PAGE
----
Time and time again, QSA’s longstanding work with people on low incomes has demonstrated to us the negative impact that money worries can have on people’s mental wellbeing.
QSA wholeheartedly supports the Money and Mental Health Policy Institute’s (MMHPI’s) efforts in highlighting the link between problem debt and suicidality, and in exploring what can be done to reduce the risk of suicide associated with financial difficulty.
Late last year MMHPI (which was founded by the prominent journalist and television presenter Martin Lewis in 2016) published a report on the link between financial difficulties and suicide. Using national data and an in-depth survey, the report identified the truly shocking fact that over 100,000 people in England each year attempt suicide whilst struggling with problem debt.
MHHPI found that “people in problem debt are three times more likely to have considered suicide than people who are not in problem debt”, and that “long-term factors such as persistent poverty and financial insecurity can [put] people at risk of becoming suicidal, as can sudden triggers like the intimidating and threatening letters people receive from lenders.”
MMHPI’s report made a series of recommendations for multi-agency work to try and reduce the risk of suicide associated with financial difficulty. Whilst recognising that there are normally a wide range of issues which contribute to someone becoming suicidal, MMHPI identifies that “one factor which can make people feel there is no way out is the letters they receive from creditors”. QSA’s Director Judith Moran has signed MMHPI’s petition calling on the government to update the out-of-date legislation which currently compels creditors to use intimidating and complex language in debt collection letters.
Another of MMHPI’s key recommendations is to “make every contact count to reduce the risk of suicide”, including organisations who have contact with vulnerable people being able to spot those who are at risk and where necessary make timely and effective referrals to specialist support services. QSA’s day to day work – for example supporting people across the UK struggling with basic funeral costs, helping families to develop their financial capability, or enabling ex-homeless east London residents to furnish their homes – regularly brings us into contact with people in serious financial difficulties.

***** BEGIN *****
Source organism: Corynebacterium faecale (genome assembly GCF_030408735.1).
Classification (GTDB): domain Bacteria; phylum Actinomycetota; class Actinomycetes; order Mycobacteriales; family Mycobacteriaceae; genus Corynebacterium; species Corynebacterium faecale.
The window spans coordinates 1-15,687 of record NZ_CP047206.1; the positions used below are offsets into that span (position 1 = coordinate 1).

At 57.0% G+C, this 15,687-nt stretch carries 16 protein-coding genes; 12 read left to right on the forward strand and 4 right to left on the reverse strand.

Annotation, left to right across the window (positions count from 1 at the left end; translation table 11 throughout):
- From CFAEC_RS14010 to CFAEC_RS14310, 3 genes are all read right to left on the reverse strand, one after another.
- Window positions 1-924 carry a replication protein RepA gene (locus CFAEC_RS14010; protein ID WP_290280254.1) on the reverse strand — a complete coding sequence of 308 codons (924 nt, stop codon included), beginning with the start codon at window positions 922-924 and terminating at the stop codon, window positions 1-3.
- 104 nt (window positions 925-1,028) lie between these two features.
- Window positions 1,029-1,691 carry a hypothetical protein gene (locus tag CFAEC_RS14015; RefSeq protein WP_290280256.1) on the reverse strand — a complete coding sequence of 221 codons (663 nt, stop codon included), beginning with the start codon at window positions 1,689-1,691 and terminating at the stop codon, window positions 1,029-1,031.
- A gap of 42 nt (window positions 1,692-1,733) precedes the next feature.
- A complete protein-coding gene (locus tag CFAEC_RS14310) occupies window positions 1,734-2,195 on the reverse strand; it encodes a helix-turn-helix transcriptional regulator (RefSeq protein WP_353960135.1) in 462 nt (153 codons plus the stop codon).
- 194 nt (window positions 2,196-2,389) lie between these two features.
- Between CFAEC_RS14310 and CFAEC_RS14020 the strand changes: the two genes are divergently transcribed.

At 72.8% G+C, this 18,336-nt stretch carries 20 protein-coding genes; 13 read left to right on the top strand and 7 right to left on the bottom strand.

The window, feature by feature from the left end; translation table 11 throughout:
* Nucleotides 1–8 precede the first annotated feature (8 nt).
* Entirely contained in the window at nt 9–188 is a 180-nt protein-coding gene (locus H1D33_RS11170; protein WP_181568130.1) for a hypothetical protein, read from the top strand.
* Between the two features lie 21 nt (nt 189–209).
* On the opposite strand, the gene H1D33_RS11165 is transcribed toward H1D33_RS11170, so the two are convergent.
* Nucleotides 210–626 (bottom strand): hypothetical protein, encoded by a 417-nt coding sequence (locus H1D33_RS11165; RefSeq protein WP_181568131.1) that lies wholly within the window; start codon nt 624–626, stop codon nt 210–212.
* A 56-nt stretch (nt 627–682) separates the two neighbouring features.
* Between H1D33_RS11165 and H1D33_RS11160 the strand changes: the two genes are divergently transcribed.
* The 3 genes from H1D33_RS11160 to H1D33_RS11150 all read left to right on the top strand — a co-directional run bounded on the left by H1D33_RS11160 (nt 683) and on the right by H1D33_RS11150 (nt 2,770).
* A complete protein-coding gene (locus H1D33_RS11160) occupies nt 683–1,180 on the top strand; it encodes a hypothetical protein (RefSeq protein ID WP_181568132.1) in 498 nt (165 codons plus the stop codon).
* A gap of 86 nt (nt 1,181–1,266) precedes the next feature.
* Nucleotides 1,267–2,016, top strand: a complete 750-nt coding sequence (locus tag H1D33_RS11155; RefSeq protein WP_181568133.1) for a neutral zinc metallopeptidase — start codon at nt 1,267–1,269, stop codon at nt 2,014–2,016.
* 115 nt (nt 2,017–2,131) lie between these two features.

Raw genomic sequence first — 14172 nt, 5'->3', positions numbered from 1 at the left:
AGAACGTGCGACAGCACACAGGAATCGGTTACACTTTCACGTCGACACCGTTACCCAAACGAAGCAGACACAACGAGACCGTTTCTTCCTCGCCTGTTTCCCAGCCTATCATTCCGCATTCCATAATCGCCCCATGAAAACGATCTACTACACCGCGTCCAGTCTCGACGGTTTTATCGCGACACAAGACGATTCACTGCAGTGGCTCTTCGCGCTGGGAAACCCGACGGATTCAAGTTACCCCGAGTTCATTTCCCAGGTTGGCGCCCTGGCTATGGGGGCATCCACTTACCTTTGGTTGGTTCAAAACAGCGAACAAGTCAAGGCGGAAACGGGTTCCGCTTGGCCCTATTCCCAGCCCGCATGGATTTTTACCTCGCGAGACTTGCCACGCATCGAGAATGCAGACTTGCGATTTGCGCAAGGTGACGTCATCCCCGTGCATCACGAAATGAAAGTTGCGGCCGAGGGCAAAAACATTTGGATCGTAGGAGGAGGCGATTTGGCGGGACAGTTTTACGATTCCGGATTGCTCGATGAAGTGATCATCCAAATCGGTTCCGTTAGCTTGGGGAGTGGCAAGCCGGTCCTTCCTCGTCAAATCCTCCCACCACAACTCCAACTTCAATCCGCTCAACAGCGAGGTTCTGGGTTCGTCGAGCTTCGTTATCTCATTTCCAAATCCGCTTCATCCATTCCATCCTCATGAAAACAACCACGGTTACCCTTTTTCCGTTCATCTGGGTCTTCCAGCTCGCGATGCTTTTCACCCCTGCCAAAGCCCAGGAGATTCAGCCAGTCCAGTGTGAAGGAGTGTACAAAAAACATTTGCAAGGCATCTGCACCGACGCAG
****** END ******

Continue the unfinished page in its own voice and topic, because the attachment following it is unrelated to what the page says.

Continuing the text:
When delivering all of its services, QSA strives to create the time and space to enable people to speak their truth and for our staff to listen; this approach and tone helps create the conditions in which some clients do disclose or show symptoms of mental health crises, and over the years QSA has supported clients with a variety of referrals to access the specialist help required.
Over and above this, a central plank of QSA’s work is helping families and individuals living on low incomes – and other professionals who support them – to develop positive dialogues about money, and feel more confident and in control in order to help avoid or mitigate financial crises. We do this not just by sharing practical budgeting techniques, but by providing time and space for people to reflect on how factors such as their emotions and childhood influences shape their financial behaviour. This is important because QSA believes that genuine financial capability depends not only on practical tools and ‘head knowledge’ but also on being able to recognise – and therefore positively shape – our own financial norms, strategies and values.
You can read more about QSA’s approach to supporting financial capability here – or see these short fun videos which explore the effects of emotions and childhood influences, and provide tips for helping children to lay the foundations for a healthy relationship with money into adulthood.